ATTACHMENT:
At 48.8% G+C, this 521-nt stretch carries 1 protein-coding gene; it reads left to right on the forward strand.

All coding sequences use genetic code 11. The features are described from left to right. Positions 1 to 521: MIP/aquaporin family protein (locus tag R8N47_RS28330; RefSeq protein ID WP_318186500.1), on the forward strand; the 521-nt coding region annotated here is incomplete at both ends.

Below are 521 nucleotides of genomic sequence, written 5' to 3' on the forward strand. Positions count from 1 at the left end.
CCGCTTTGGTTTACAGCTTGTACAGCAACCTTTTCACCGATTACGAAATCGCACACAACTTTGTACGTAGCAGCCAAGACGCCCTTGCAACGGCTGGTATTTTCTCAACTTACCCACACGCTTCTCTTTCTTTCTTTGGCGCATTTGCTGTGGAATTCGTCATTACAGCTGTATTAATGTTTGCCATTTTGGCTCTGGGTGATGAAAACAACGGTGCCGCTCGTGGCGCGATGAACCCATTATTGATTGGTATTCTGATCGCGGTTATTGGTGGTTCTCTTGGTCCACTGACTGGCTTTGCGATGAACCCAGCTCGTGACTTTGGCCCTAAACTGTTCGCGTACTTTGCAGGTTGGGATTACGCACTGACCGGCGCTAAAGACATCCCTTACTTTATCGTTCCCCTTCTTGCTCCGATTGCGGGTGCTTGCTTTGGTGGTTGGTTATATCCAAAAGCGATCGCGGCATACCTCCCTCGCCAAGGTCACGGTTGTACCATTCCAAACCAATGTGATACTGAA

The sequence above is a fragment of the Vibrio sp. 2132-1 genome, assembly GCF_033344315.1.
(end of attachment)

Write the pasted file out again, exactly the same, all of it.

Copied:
At 48.8% G+C, this 521-nt stretch carries 1 protein-coding gene; it reads left to right on the forward strand.

All coding sequences use genetic code 11. The features are described from left to right. Positions 1 to 521: MIP/aquaporin family protein (locus tag R8N47_RS28330; RefSeq protein ID WP_318186500.1), on the forward strand; the 521-nt coding region annotated here is incomplete at both ends.

Below are 521 nucleotides of genomic sequence, written 5' to 3' on the forward strand. Positions count from 1 at the left end.
CCGCTTTGGTTTACAGCTTGTACAGCAACCTTTTCACCGATTACGAAATCGCACACAACTTTGTACGTAGCAGCCAAGACGCCCTTGCAACGGCTGGTATTTTCTCAACTTACCCACACGCTTCTCTTTCTTTCTTTGGCGCATTTGCTGTGGAATTCGTCATTACAGCTGTATTAATGTTTGCCATTTTGGCTCTGGGTGATGAAAACAACGGTGCCGCTCGTGGCGCGATGAACCCATTATTGATTGGTATTCTGATCGCGGTTATTGGTGGTTCTCTTGGTCCACTGACTGGCTTTGCGATGAACCCAGCTCGTGACTTTGGCCCTAAACTGTTCGCGTACTTTGCAGGTTGGGATTACGCACTGACCGGCGCTAAAGACATCCCTTACTTTATCGTTCCCCTTCTTGCTCCGATTGCGGGTGCTTGCTTTGGTGGTTGGTTATATCCAAAAGCGATCGCGGCATACCTCCCTCGCCAAGGTCACGGTTGTACCATTCCAAACCAATGTGATACTGAA

The sequence above is a fragment of the Vibrio sp. 2132-1 genome, assembly GCF_033344315.1.